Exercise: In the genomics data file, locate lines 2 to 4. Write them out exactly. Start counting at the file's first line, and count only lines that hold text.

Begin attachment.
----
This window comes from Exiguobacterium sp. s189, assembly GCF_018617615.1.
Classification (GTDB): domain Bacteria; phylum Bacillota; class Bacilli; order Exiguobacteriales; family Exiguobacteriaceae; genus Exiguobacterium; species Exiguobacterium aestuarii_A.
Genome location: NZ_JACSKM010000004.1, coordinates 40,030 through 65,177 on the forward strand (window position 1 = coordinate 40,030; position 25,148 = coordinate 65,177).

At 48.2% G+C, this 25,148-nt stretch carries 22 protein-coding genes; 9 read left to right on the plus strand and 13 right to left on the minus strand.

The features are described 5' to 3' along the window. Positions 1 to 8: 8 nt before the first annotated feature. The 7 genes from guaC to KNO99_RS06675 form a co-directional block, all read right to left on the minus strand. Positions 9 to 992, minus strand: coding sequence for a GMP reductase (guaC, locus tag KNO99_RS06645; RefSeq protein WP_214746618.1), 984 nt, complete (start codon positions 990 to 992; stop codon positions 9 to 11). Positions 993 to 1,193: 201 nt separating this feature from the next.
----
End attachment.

Classification (GTDB): domain Bacteria; phylum Bacillota; class Bacilli; order Exiguobacteriales; family Exiguobacteriaceae; genus Exiguobacterium; species Exiguobacterium aestuarii_A.
Genome location: NZ_JACSKM010000004.1, coordinates 40,030 through 65,177 on the forward strand (window position 1 = coordinate 40,030; position 25,148 = coordinate 65,177).

At 48.2% G+C, this 25,148-nt stretch carries 22 protein-coding genes; 9 read left to right on the plus strand and 13 right to left on the minus strand.